# Solving efficient nonlinear Model Predictive Control problems with FalcOpt

FalcOpt stands for First-order Algorithm via Linearization of Constraints for OPTimization. It allows the user to solve nonlinear Model Predictive Control problems via a novel first-order algorithm presented in [1]. This tool works in Matlab and it allows one to automatically generate the C code to solve a custom-made control problem, together with the MEX interface. It heavily exploits sparsity of the problem and it is specifically indicated for time-critical applications.

The nonlinear Model Predictive Control problem that we aim to solve is:

where the index j spans the predicted horizon state x and input u in the horizon N. The bounds satisfy a < b componentwise and c > 0. are general nonlinear functions. The discrete-time dynamics, f, can be nonlinear and the nonlinear function n can be nonconvex. Besides the dynamics, all of the other constraints can be missing.

## Setting the problem

To solve the optimization problem presented above, first we run an offline code generation procedure which builds the required C (and possibly mex) functions. Then, the code is called in real-time at every time step k in a receding horizon fashion.

### Code generation

The code is generated via the following command:

`info = falcopt.generateCode(dynamics, N, nx, nu, objective);`

where:

• `dynamics` is a Matlab function handle containing the nonlinear discretized dynamics f;
• `N` is the prediction horizon
• `nx` is the state dimension
• `nu` is the input dimension
• `objective` is a Matlab structure with fields:
• `.Q` is the state cost weight
• `.R` is the input cost weight
• `.P` is the terminal state cost weight
2. general nonlinear cost function
• `.nonlinear` is the function
• `.nonlinearN` is the function
• `info` is a Matlab structure containing some general information about the problem (the expected number of FLOPS and the name or header of possible additional files).

The command `falcopt.generateCode` can be executed by specifying additional arguments, which allow one to consider e.g. additional constraints and their automatic differentiation, tolerances or other preferences. The syntax is:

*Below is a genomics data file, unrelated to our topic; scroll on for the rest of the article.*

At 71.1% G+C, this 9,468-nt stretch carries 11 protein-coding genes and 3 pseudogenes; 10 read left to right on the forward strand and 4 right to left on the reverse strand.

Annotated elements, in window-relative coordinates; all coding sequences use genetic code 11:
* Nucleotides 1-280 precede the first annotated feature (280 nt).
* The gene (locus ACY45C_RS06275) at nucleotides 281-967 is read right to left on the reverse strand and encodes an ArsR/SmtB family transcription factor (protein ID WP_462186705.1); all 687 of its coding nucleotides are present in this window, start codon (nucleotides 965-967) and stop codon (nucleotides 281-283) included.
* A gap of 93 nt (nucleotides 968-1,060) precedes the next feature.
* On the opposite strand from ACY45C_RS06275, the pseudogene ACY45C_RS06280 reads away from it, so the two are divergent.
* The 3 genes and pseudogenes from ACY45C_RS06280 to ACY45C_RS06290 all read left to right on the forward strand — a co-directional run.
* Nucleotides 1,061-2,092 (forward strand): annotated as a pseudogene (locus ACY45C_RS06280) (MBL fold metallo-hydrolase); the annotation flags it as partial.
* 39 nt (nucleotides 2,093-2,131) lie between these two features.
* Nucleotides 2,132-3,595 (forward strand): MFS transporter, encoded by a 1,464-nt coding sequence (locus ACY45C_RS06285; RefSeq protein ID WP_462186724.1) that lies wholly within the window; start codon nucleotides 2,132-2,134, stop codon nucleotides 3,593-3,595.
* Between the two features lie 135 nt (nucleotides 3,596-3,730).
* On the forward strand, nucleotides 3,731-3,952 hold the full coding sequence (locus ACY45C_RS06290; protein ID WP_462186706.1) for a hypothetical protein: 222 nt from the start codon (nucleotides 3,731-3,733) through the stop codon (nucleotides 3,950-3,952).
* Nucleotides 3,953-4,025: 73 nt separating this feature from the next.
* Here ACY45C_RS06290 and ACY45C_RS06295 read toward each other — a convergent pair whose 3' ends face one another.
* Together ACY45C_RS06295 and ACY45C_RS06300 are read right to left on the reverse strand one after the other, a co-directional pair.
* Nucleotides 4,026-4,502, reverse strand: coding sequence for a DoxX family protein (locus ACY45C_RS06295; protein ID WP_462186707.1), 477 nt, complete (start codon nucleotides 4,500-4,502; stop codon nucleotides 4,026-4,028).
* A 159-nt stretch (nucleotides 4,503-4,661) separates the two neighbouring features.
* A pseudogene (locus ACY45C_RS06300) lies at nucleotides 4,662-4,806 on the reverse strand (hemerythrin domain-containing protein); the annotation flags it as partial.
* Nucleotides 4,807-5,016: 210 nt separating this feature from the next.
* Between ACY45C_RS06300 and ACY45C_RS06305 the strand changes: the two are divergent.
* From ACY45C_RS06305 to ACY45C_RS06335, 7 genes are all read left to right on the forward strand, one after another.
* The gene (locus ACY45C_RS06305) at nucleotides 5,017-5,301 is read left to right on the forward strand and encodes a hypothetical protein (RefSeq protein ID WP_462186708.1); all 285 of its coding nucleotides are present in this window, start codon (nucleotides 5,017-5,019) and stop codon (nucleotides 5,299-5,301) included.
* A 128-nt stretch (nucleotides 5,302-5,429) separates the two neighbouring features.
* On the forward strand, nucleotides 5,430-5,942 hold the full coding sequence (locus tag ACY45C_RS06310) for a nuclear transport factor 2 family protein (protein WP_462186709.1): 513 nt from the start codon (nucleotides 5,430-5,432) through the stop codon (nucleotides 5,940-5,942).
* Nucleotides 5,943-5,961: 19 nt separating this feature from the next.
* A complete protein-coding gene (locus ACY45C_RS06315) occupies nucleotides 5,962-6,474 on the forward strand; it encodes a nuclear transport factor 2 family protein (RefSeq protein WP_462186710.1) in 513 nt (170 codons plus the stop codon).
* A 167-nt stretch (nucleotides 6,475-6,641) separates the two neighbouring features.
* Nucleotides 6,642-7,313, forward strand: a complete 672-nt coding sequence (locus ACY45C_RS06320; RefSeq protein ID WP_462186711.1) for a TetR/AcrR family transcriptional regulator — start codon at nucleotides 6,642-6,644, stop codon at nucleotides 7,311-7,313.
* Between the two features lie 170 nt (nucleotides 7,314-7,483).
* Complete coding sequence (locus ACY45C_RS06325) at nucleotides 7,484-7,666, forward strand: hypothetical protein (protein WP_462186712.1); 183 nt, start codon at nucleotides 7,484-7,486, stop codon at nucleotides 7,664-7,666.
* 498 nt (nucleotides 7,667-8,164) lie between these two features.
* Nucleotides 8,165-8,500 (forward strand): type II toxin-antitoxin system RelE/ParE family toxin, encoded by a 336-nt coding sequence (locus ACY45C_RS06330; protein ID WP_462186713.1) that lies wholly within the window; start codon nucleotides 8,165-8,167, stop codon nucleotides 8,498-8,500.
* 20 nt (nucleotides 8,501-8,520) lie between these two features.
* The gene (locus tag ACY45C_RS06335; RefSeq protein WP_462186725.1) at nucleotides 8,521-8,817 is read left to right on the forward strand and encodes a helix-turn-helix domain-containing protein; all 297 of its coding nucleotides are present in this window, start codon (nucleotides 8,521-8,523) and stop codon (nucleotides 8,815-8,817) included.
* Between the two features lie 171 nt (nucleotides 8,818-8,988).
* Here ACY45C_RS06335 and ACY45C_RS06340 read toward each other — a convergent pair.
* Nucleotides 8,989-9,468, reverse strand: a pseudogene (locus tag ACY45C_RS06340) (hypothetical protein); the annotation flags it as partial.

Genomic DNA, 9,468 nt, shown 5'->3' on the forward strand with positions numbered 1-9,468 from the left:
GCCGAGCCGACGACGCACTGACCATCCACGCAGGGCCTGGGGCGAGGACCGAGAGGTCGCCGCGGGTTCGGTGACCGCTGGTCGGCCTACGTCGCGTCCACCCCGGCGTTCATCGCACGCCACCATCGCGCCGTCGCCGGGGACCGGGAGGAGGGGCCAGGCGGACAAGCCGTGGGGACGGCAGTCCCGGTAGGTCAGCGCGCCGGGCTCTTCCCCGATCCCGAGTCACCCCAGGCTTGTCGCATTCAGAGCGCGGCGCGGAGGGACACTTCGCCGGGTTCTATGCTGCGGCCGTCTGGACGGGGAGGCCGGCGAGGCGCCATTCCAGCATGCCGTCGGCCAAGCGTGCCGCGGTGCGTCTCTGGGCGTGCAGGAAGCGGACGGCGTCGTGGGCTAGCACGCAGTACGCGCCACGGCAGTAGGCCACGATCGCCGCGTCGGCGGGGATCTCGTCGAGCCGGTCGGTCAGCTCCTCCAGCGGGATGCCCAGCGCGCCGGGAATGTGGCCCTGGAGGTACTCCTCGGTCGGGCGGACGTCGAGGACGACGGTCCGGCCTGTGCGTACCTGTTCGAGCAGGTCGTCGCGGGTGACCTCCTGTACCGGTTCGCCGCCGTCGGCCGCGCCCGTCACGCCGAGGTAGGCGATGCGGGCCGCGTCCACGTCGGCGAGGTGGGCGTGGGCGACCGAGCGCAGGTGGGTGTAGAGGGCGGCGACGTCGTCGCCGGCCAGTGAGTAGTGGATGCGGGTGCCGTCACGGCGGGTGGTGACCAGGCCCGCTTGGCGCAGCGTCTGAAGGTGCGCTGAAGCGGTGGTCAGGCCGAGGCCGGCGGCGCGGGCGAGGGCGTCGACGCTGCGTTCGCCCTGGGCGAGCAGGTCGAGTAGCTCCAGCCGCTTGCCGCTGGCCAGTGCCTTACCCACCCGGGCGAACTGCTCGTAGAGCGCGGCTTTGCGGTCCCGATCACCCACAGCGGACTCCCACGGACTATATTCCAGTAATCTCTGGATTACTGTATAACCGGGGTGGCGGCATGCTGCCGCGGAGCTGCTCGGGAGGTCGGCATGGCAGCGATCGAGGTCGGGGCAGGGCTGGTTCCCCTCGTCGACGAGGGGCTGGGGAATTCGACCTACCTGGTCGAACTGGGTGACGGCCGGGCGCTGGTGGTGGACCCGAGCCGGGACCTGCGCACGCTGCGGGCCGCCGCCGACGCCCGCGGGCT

`info = falcopt.generateCode(dynamics, N, nx, nu, objective, <option>, <value>, ..., <option>, <value>);`

where the additional options are given in Matlab by executing the command `help falcopt.generateCode`.

### Call the solver

Once that the solver is generated, the function is called in Matlab via the following command:

`[u, flag, info] = my_code(x0, u_sequence);`

where:

• 'my_code' or an user defined name is the mex function calling the homonym C file
• `x0` is the initial state
• `u_sequence` is a warm-start sequence of the N predicted inputs and additional arguments such as desired real-time references, terminal constraints parameters can be set in the code generation phase (check out Matlab `help falcopt.generateCode`).

The outputs are the following:

• `u` is the first input, result of the optimization problem, ready to be applied to the system
• `flag` is the exitflag of the optimization problem (>0 successful, 0 max number of iteration reached, <0 an error has occurred - the problem may be infeasible)
• `info` is a struct containing additional information, such as iterations, solve time, optimal value of the objective function and full predicted states and inputs. The amount of information can be selected during the code generation phase (check out Matlab `help falcopt.generateCode`).

#### Call the solver in Simulink

Another way to employ the solver is to generate a Simulink block. This is done by changing the option `buildTypes`:

`info = falcopt.generateCode(..., 'buildTypes', {'simulink'}, ...);`

FalcOpt builds automatically a Simulink block, interfacing the C file via S-Function. The block can be directly used in a simulation, for example:

## Credits

FalcOpt has been designed by Giampaolo Torrisi, Damian Frick and Tommaso Robbiani at the Automatic Control Laboratory, ETH Zurich, Switzerland. Scientific contributors to the work are Dr. Sergio Grammatico, Prof. Roy S. Smith and Prof. Manfred Morari. If you wish to use FalcOpt for your own research, please cite one of the following references:

@MISC{FalcOpt,
author = {Torrisi, Giampaolo and Frick, Damian and Robbiani, Tommaso and Grammatico, Sergio and Smith, Roy S. and Morari, Manfred},
title = {{FalcOpt: First-order Algorithm via Linearization of Constraints for OPTimization}},
howpublished = {{\nobreak{\url{https://github.com/torrisig/FalcOpt}}}},
month = {May},
year = {2017}
}

@article{FalcOpt_Theory,
author={Torrisi, Giampaolo and Grammatico, Sergio and Smith, Roy S. and Morari, Manfred},
title={A Projected Gradient and constraint linearization method for nonlinear model predictive control},
journal = {Under review with SIAM Journal on Control and Optimization (available online: \nobreak{\url{http://arxiv.org/abs/1610.06834}}) }
}

## FAQ

What compiler is required?

For the mex compilation, a C compiler must be installed and correctly interfaced to Matlab. Use the command `mex -setup` in Matlab to check your current compiler. The software was successfully tested in Matlab 2016b with the following compilers:

• Linux: GCC compiler
• Mac: clang compiler via XCode 7
• Windows: Microsoft SDK 7.1, Intel Parallel Studio XE 2016, Visual Studio C++ 2015
##### Clone this wiki locally
You can’t perform that action at this time.
Press h to open a hovercard with more details.